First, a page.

A registered aged care nurse was barred from working for five years after she engaged in professional misconduct by inheriting over $1 million under the Will of her 92-year-old patient. The aged care nurse has been served with court proceedings to revoke the grant of Probate on the “do-it-yourself” Will, based on concerns regarding the execution of the Will and alleged undue influence. Attwood Marshall Lawyers Estate Litigation Senior Associate April Kennedy discusses the circumstances causing these concerns and how aged care professionals can prevent these situations from arising.
It is common for aged care professionals to form close bonds with the residents they care for. It is in the very nature of the work being performed that a person develops such bonds and affection. Aged care residents generally enter a care facility when they are facing a decline in their health and are extremely vulnerable, relying heavily on those who care for them each day.
It is understandable that residents grow fond of those that care for them and often want to give a gift to their care providers to show their gratitude. However, gift-giving between aged care residents and care providers is a grey area and the lines can be blurred as to what is appropriate.
However, there are more serious cases where workers may take advantage of a vulnerable person and seek to gain financially from their patients, exploiting them in the absence of any family or friends who can put a stop to such behaviour. We will discuss a recent case of this nature in this article.
The Nurses and Midwifery Board Code of Conduct allows nurses to accept nominal gifts. Although, without proper definition and control, the line between a small gift, such as flowers, and more valuable gifts, such as money or property, can be confusing.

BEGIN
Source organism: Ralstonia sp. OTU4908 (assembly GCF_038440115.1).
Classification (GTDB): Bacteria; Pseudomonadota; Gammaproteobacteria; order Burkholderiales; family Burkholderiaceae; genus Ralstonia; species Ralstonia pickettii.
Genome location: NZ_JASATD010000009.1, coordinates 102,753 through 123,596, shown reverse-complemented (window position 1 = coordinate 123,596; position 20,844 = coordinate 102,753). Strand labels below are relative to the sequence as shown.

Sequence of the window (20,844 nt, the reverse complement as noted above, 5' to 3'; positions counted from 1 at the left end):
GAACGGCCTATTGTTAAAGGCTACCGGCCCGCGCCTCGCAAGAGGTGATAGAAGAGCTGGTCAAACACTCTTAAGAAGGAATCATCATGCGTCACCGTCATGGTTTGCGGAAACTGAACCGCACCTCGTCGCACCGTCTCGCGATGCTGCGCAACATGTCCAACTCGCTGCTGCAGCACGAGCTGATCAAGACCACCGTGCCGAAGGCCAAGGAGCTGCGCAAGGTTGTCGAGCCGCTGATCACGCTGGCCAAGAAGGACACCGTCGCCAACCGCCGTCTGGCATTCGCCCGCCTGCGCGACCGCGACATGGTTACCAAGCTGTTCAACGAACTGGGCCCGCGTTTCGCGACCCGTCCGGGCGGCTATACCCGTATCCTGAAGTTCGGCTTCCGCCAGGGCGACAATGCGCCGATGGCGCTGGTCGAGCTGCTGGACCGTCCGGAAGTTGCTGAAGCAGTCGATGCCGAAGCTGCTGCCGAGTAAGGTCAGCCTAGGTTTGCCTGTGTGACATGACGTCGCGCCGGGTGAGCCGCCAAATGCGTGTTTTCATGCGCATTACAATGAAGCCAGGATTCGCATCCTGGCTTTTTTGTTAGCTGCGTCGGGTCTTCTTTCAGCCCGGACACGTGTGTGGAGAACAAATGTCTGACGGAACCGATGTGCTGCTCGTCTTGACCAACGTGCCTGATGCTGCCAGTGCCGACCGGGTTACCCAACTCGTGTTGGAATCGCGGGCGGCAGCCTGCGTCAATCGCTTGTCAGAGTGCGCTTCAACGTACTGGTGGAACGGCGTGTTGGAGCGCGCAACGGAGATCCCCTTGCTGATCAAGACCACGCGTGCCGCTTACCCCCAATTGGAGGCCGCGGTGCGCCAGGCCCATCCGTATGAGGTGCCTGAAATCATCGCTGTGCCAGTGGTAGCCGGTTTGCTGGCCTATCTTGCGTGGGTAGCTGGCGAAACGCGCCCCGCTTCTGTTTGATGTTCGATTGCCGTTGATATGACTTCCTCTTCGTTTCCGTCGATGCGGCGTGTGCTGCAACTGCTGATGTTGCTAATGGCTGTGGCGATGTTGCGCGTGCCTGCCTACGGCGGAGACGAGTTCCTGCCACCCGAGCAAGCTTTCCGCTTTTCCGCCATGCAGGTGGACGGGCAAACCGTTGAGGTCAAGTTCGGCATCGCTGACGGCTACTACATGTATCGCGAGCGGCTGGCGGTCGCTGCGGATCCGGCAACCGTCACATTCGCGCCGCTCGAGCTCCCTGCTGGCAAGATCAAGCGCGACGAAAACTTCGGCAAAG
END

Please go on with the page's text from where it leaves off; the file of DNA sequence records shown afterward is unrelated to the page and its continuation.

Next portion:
A case of undue influence
A 92-year-old gentleman, Lionel Cox, entered an aged care facility in Victoria after his health deteriorated to a stage where he required assistance in every aspect of his life.
Mr Cox had no living relatives. He was isolated, vulnerable, and completely dependent on his carers.
On the first day he was admitted into care, he met with an aged care nurse, Ms Abha Anuradha Kumar, who he shared his background with and the fact he had no family, he owned his own home, and he had not yet made a Will. Ms Kumar was the manager of the aged care facility.
After learning about Mr Cox’s valuable estate and lack of any beneficiaries, Ms Kumar purchased a “do-it-yourself” Will Kit and presented it to Mr Cox, persuading him to make her his sole beneficiary in the absence of any relatives.
Several weeks passed, and shortly after executing the “do-it-yourself” Will, Mr Cox passed away. At the time of his death, Ms Kumar had only known the patient for approximately 24 days. Ms Kumar was then able to liquidate her former patient’s assets, which held a value of more than $1 million.
It was Mr Cox’s neighbours and friends who rallied together and reported Ms Kumar’s conduct to the Nursing and Midwifery Board of Australia (the Board) which resulted in the Board making an application to the Victorian Civil and Administrative Tribunal (VCAT) against Ms Kumar.
During the process, the aged care nurse admitted to three of the allegations of misconduct made against her.
It was claimed that on the day of Mr Cox’s passing, Ms Kumar instructed another employee to locate Mr Cox’s house keys whilst his body remained in his room. Ms Kumar eventually obtained probate of the Will, sold Mr Cox’s house, and kept the proceeds of $1,117,000, in addition to around $36,000 in cash and personal items worth around $3,000.
The Board ruled that Ms Kumar had engaged in the ‘most serious’ category of professional misconduct.
As a result, the Board banned the nurse from being a registered health practitioner and disqualified her from working or volunteering in any aged care capacity for five years.
Unfortunately, the Tribunal could not strike down the Will because they lacked jurisdiction.
On 8 August 2021, Ms Kumar was served with a “summons for revocation” from lawyers representing State Trustees Victoria, forcing her to attend before the Court in respect of the deceased estate of Mr Cox.
The hearing of this case is still pending. It calls attention to the vulnerability of aged care residents and the potential for them to be the subject of undue influence.
Execution of the Will